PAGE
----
Next, in a bold move, ILC in 1965 bought the ailing Chrome Leather Company (CLC), which had a large estate and an integrated leather centre. This company of repute had been started by the British and was being managed by Ida Chambers, an Australian and a member of the founding family. He turned around the company, but due to Reserve Bank of India’s policies, lines of credit for the company began to expire by 1972. Nagappa Chettiar nevertheless sustained the company.


A historic institution Nagappa Chettiar acquired..

Nagappa Chettiar was closely associated with the Central Leather Research Institute since its inception in 1948. He was Chairman of the Institute’s Governing Council and also a member of the research council at various time periods. He enjoyed a good rapport with its illustrious director, Dr. Y. Nayudamma, in the 1960s, and the directors who followed him. His lasting contributions to the Institute are visible even today. It was he who mooted the idea of International Leather Fair in Madras and was successful in organising the first fair at the CLRI premises in 1964 with able support from Nayudamma. The Tanners’ Get-Together, which started at the fair, has become the Leather Industry Get-Together (LERIG) from 1991. The international fair and fashion show, which is a part of the fair, has since 1986  been organised by Indian Trade Promotion Organisation (ITPO), Government of India.

Chettiar donated Rs. 51,000 to set up the Footwear Research Centre inside the CLRI campus in 1972. It has morphed into the shoe Design and Development Centre (SDDC) today and undertakes consultancy services to the industry. He also donated Rs. 1 lakh to set up a Leather Museum inside the CLRI campus. Although the building is complete, it is yet to see the ideal of Nagappa Chettiar fulfilled. But it is fitting that his statue was installed in the Institute’s premises near the museum in 1988.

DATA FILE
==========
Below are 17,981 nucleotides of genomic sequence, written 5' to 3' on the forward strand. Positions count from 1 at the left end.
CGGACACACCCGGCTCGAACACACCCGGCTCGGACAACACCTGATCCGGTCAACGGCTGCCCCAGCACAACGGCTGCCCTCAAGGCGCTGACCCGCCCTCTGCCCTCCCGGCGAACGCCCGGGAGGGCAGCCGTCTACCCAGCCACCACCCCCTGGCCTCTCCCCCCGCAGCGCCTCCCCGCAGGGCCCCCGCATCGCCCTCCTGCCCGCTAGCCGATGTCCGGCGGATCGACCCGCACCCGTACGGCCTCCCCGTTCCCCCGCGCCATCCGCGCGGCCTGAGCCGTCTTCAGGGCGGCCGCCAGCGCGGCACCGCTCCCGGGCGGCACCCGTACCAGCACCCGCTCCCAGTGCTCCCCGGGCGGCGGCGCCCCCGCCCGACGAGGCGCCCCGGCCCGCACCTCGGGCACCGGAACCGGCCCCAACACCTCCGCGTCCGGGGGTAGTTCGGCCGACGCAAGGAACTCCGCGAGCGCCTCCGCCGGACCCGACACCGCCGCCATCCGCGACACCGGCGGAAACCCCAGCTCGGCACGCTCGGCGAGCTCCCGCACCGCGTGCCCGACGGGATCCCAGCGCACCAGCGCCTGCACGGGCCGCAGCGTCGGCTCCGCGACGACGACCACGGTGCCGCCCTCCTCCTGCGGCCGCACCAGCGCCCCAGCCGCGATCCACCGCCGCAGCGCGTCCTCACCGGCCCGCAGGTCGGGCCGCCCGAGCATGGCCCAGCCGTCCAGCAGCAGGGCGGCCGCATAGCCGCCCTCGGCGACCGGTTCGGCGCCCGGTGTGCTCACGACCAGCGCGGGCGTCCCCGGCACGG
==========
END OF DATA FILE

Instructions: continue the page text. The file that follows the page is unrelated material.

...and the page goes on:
His significant contribution to the leather industry is changing the paradigm from exporting wet skins and hides of lower quality and semi-finished leather into fully finished leather and value-added leather products to other countries. His collaboration with academia enabled him to look for innovative ways to improve the quality of leather. He was awarded Padma Shri by Government of India in 1967 for his contributions to the leather industry.
Apart from product innovation, Nagappa Chettiar was also instrumental in bringing the leather industry together. He, along with his colleagues in the industry, persuaded the Government of India to institute a Leather Export Promotion Council (LEPC) which took shape in 1956 at Marble Hall in Periamet, Madras. Dr. G. Sundaram, IAS, was Secretary of LEPC from 1971 to 1974. He pays handsome tribute to Nagappa Chettiar who was Chairman of LEPC at that time, pointing out that Chettiar had a sharp mind despite lack of formal education. Many important changes took place when the Chettiar-Sundaram combine encouraged switching from semi-finished leather to finished leather for export. Necessary clearances for acquiring machinery were also streamlined.

Despite his towering achievements, Chettiar remained humble. Always clad in khadi an a true Gandhian, he always recalled Mahatma Gandhi’s lament in The Harijan as early as 1934 – that hides worth Rs. 9 crore exported from the country returned as manufactured articles, representing a material as well as intellectual drain. This inspired Chettiar to look for ways to improve the situation. He donated liberally to educational causes and also to temples.
A postcard from Buenos Aires to his daughter (addressed as Miss Yegu Nagappan) in 1961, featured in the book, reveals his concern for her and his wife from far afar when instant communication was star years away. In the Foreword to the book, Yegammai says his father always found time for the family despite his pressing business interests. This pioneer of leather trade in India breathed his last in 1982, aged 67. His death was a great loss to ear industry in particular.

K. Venkatesh

* J. Prasad Davids, Leather King Padma Shri A. Nagappa Chettiar: Inspiring Legacy of His Success – in Management, Public and Personal Life, Nagappan Foundation, Chennai, 2015.